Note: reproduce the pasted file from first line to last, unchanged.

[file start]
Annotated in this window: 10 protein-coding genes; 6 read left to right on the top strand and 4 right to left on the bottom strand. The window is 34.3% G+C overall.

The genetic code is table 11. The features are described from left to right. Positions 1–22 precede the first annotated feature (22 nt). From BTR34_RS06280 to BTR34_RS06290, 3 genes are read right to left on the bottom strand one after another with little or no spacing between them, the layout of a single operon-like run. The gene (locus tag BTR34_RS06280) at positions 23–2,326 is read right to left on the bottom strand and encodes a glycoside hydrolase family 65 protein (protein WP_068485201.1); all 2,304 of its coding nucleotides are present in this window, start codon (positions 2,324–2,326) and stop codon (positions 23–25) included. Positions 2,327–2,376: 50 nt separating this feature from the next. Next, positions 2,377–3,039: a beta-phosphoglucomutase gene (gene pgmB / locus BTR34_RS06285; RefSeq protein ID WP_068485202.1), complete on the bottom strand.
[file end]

Annotated in this window: 10 protein-coding genes; 6 read left to right on the top strand and 4 right to left on the bottom strand. The window is 34.3% G+C overall.

The genetic code is table 11. The features are described from left to right. Positions 1–22 precede the first annotated feature (22 nt). From BTR34_RS06280 to BTR34_RS06290, 3 genes are read right to left on the bottom strand one after another with little or no spacing between them, the layout of a single operon-like run. The gene (locus tag BTR34_RS06280) at positions 23–2,326 is read right to left on the bottom strand and encodes a glycoside hydrolase family 65 protein (protein WP_068485201.1); all 2,304 of its coding nucleotides are present in this window, start codon (positions 2,324–2,326) and stop codon (positions 23–25) included. Positions 2,327–2,376: 50 nt separating this feature from the next. Next, positions 2,377–3,039: a beta-phosphoglucomutase gene (gene pgmB / locus BTR34_RS06285; RefSeq protein ID WP_068485202.1), complete on the bottom strand.